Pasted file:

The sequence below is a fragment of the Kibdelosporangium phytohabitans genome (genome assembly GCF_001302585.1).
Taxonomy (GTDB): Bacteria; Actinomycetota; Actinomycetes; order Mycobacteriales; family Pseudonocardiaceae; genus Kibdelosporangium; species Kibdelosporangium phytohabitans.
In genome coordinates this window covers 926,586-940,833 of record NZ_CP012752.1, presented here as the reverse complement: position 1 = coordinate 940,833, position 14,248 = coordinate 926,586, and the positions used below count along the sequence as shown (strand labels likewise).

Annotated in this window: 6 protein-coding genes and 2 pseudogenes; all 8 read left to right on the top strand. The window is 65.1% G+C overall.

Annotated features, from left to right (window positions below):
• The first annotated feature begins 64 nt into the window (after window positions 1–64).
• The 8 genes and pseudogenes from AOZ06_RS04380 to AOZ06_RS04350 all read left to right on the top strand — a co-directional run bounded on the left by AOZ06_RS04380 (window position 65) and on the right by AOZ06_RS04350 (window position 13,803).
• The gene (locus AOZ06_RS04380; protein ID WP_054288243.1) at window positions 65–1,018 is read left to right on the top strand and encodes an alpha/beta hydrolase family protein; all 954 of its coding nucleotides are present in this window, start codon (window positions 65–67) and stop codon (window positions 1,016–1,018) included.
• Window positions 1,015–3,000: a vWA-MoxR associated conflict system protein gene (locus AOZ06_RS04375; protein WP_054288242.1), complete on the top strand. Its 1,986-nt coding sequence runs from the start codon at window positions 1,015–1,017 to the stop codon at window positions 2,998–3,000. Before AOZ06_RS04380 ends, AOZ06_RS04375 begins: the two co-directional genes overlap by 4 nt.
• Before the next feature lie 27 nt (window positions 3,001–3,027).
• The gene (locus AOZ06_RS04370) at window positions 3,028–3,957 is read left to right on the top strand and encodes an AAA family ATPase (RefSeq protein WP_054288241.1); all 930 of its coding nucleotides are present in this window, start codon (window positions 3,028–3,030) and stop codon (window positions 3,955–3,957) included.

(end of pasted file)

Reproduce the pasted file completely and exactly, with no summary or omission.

The sequence below is a fragment of the Kibdelosporangium phytohabitans genome (genome assembly GCF_001302585.1).
Taxonomy (GTDB): Bacteria; Actinomycetota; Actinomycetes; order Mycobacteriales; family Pseudonocardiaceae; genus Kibdelosporangium; species Kibdelosporangium phytohabitans.
In genome coordinates this window covers 926,586-940,833 of record NZ_CP012752.1, presented here as the reverse complement: position 1 = coordinate 940,833, position 14,248 = coordinate 926,586, and the positions used below count along the sequence as shown (strand labels likewise).

Annotated in this window: 6 protein-coding genes and 2 pseudogenes; all 8 read left to right on the top strand. The window is 65.1% G+C overall.

Annotated features, from left to right (window positions below):
• The first annotated feature begins 64 nt into the window (after window positions 1–64).
• The 8 genes and pseudogenes from AOZ06_RS04380 to AOZ06_RS04350 all read left to right on the top strand — a co-directional run bounded on the left by AOZ06_RS04380 (window position 65) and on the right by AOZ06_RS04350 (window position 13,803).
• The gene (locus AOZ06_RS04380; protein ID WP_054288243.1) at window positions 65–1,018 is read left to right on the top strand and encodes an alpha/beta hydrolase family protein; all 954 of its coding nucleotides are present in this window, start codon (window positions 65–67) and stop codon (window positions 1,016–1,018) included.
• Window positions 1,015–3,000: a vWA-MoxR associated conflict system protein gene (locus AOZ06_RS04375; protein WP_054288242.1), complete on the top strand. Its 1,986-nt coding sequence runs from the start codon at window positions 1,015–1,017 to the stop codon at window positions 2,998–3,000. Before AOZ06_RS04380 ends, AOZ06_RS04375 begins: the two co-directional genes overlap by 4 nt.
• Before the next feature lie 27 nt (window positions 3,001–3,027).
• The gene (locus AOZ06_RS04370) at window positions 3,028–3,957 is read left to right on the top strand and encodes an AAA family ATPase (RefSeq protein WP_054288241.1); all 930 of its coding nucleotides are present in this window, start codon (window positions 3,028–3,030) and stop codon (window positions 3,955–3,957) included.